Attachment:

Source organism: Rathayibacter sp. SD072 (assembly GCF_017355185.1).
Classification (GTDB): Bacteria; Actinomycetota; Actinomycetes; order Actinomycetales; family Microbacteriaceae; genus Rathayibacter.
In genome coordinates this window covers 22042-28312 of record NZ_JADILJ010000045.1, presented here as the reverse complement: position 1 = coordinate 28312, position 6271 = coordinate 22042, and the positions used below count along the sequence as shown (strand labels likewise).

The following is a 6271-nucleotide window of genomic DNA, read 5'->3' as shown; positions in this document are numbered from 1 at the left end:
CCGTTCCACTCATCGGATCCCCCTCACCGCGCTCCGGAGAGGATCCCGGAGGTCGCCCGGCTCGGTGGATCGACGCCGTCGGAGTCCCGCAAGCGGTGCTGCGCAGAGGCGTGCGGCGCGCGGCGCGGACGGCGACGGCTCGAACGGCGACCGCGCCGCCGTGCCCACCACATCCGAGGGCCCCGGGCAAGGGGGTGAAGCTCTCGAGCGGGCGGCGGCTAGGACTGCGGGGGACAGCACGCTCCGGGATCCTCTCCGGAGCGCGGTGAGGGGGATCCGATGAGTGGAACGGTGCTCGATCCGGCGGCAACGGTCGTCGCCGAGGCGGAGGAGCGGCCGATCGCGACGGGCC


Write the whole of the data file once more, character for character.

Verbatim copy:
Source organism: Rathayibacter sp. SD072 (assembly GCF_017355185.1).
Classification (GTDB): Bacteria; Actinomycetota; Actinomycetes; order Actinomycetales; family Microbacteriaceae; genus Rathayibacter.
In genome coordinates this window covers 22042-28312 of record NZ_JADILJ010000045.1, presented here as the reverse complement: position 1 = coordinate 28312, position 6271 = coordinate 22042, and the positions used below count along the sequence as shown (strand labels likewise).

The following is a 6271-nucleotide window of genomic DNA, read 5'->3' as shown; positions in this document are numbered from 1 at the left end:
CCGTTCCACTCATCGGATCCCCCTCACCGCGCTCCGGAGAGGATCCCGGAGGTCGCCCGGCTCGGTGGATCGACGCCGTCGGAGTCCCGCAAGCGGTGCTGCGCAGAGGCGTGCGGCGCGCGGCGCGGACGGCGACGGCTCGAACGGCGACCGCGCCGCCGTGCCCACCACATCCGAGGGCCCCGGGCAAGGGGGTGAAGCTCTCGAGCGGGCGGCGGCTAGGACTGCGGGGGACAGCACGCTCCGGGATCCTCTCCGGAGCGCGGTGAGGGGGATCCGATGAGTGGAACGGTGCTCGATCCGGCGGCAACGGTCGTCGCCGAGGCGGAGGAGCGGCCGATCGCGACGGGCC